Mumbai Diary: Saturday Dossier

Updated: 24 October, 2020 06:44 IST | Team mid-day | Mumbai

The city - sliced, diced and served with a dash of sauce.

A biker struggles to get his vehicle out of the sand at Marve beach on Friday.
A biker struggles to get his vehicle out of the sand at Marve beach on Friday.

Stuck in a rut

A biker struggles to get his vehicle out of the sand at Marve beach on Friday. Pic/Sameer Markande

Dream big, and rebel

Each story in the book by Elena Favilli (right) is accompanied by full-colour  portraits illustrated by female artists from across the globe; (above, left to right) Mina Mehta illustrated by Meel Tamphanon and Asma Khan by Paola RolloEach story in the book by Elena Favilli (right) is accompanied by full-colour portraits illustrated by female artists from across the globe; (above, left to right) Mina Mehta illustrated by Meel Tamphanon and Asma Khan by Paola Rollo

Elena Favilli has taken an unusual route into the literary world. In 2011, the award-winning author created the first iPad magazine for children and, five years later, co-wrote and released Good Night Stories for Rebel Girls that became the most crowdfunded literary project in history. Now, she's back with a third volume in the series.

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Good Night Stories for Rebel Girls:100 Immigrant Women Who Changed the World (HarperCollins India) comprises 100 biographies of women who left their birth countries, including India — it features chef Asma Khan, yogi Indra Devi, cricketer-commentator Lisa Sthalekar, orthopaedic surgeon Min Mehta and spy Noor Inayat Khan. About the title, Jes Wolfe, CEO of Rebel Girls, the digital media company Favilli founded, shared, "The stories within humanise the concept of immigration, encouraging empathy while shining a light on some extraordinary women who left their birth countries to seek opportunity elsewhere. Learning about women like Asma Khan and Min Mehta gives our readers the confidence to be fearless in pursuing their dreams, wherever they may lead."

Capturing cancel culture

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The year is 2020, and it has been "cancelled". Simply put, cancel culture is the boycott of a public figure or symbol in response to problematic behaviour. But it is a complex subject and a new series called Cancelled by Boundless Media (BM) unpacks it all. Starring Guneet Wahan, Ritik Ghanshani and Chinmay Chandraunshuh as Gen-Z'ers trying to save the world from online bullies, it opens a debate: Are the bullied also bullies?

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Natasha Malpani Oswal, founder- creative producer of BM said that the aim was to show how much damage trolling can cause in a darkly comic way. "Cancelled will spark a real conversation." With the first episode uploaded on their YouTube channel, four more will be released on a weekly-basis.

Putting on the final show

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In their last leg, the campaign Biodiversity by the Bay, aimed at putting the spotlight on Mumbai's ecosystems, is hosting leading comedians to champion the cause. Organised by citizens' collective Ministry of Mumbai's Magic (MoMM) and DeadAnt, the event will see Daniel Fernandes (in pic)release a special episode of his podcast today and Anu Menon do a comedy show tomorrow. Ravina Rawal, founder and editor, DeadAnt, said that they've reached a million people, and a MoMM spokesperson shared, "The campaign hopes to showcase the work we've done so far, from public consultations about Mumbai's parks, to a video series on the city's indigenous youth."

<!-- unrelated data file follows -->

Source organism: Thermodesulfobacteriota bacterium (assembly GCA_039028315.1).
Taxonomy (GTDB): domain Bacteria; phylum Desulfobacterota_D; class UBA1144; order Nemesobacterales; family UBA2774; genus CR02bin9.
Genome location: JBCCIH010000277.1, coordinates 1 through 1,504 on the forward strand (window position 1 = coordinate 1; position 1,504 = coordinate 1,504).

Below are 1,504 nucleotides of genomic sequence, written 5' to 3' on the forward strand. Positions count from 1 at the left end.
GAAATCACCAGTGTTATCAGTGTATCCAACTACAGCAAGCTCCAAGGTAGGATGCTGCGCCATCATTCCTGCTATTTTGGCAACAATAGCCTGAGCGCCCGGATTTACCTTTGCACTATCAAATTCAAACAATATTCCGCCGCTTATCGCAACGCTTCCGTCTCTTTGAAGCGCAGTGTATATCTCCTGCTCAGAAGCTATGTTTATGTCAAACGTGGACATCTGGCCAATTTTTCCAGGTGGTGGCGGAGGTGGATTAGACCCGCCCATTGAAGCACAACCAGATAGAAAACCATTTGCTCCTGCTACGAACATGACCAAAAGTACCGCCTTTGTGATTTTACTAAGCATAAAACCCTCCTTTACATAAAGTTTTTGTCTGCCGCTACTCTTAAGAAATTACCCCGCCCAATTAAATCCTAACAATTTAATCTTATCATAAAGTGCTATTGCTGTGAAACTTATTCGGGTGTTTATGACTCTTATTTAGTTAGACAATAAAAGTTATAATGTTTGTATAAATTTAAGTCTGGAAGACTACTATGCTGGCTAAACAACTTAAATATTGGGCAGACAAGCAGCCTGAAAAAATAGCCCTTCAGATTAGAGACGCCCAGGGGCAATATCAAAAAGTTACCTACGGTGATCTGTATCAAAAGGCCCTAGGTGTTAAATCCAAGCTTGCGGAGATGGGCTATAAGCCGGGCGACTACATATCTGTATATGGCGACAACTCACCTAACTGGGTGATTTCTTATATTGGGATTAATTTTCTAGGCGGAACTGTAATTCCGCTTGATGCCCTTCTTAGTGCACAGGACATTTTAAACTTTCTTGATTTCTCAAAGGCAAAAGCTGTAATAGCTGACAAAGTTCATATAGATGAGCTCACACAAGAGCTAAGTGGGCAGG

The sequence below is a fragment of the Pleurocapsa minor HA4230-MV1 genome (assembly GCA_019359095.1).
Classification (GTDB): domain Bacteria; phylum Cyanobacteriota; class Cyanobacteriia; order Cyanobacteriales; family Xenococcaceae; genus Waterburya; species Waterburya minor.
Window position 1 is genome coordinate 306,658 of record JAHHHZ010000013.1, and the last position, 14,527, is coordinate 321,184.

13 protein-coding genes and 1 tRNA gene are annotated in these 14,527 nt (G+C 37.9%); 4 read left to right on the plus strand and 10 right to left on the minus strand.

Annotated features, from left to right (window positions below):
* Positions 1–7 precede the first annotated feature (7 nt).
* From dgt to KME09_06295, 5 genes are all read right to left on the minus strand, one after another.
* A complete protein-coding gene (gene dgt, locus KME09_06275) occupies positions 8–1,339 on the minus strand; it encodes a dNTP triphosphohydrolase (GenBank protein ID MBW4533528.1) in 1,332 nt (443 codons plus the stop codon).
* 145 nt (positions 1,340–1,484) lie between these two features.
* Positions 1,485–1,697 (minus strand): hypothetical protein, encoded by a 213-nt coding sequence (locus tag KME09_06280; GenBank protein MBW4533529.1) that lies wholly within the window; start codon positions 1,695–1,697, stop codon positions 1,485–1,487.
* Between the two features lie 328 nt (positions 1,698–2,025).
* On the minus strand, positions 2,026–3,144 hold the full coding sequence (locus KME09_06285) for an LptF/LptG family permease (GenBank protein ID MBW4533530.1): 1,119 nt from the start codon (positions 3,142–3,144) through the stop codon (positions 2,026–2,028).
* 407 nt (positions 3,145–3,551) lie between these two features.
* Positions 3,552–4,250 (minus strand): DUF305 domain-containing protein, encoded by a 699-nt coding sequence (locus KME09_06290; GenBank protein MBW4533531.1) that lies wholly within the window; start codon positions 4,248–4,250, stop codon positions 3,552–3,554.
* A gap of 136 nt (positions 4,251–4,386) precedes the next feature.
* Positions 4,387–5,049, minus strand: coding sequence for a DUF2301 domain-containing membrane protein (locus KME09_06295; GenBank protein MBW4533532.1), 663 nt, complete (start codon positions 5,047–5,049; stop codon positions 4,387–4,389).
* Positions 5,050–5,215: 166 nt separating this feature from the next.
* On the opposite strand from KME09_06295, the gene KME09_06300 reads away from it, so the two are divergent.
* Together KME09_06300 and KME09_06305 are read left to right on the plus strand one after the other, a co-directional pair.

This is the fest part

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Innovation is the key for the music industry right now, considering the restrictions in place, and life in the new normal. And innovate is exactly what Jehangir Jehangir has done with From the Island. It's a festival that's spread over three months and features indie biggies including Nikhil D'Souza and Ankur and the Ghalat Family. The curious part is that all the gigs will take place from within Island City Studios in Khar, which Jehangir runs, before being streamed for an online audience. Jehangir told this diarist, "We needed places to perform for artistes in the city. That was the fundamental vision behind this event. It just felt like something that needed to be done. I know that things are slowly opening up right now, but still, you can't have more than a certain number of people at a venue." 

And the unpaid award goes to...

pic/facebook/
Pic/ Facebook

Iconic TV satire comedy show, The Week that Wasn't has just won at the Asian Academy Creative Awards for the best comedy programme in India. Helmed by humorous duo Cyrus Broacha and Kunal Vijayakar, the show is now in its 14th year. When this diarist contacted Vijayakar, to congratulate the team on the big win, he was elated. "We promise we haven't bought the award, and it is genuinely deserved. We are poorly paid, so we can't afford to buy it," he joked, adding how most of the team has remained the same over the years, and with the digital medium catching up, they have had a great response from viewers globally.

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First Published: 24 October, 2020 07:00 IST

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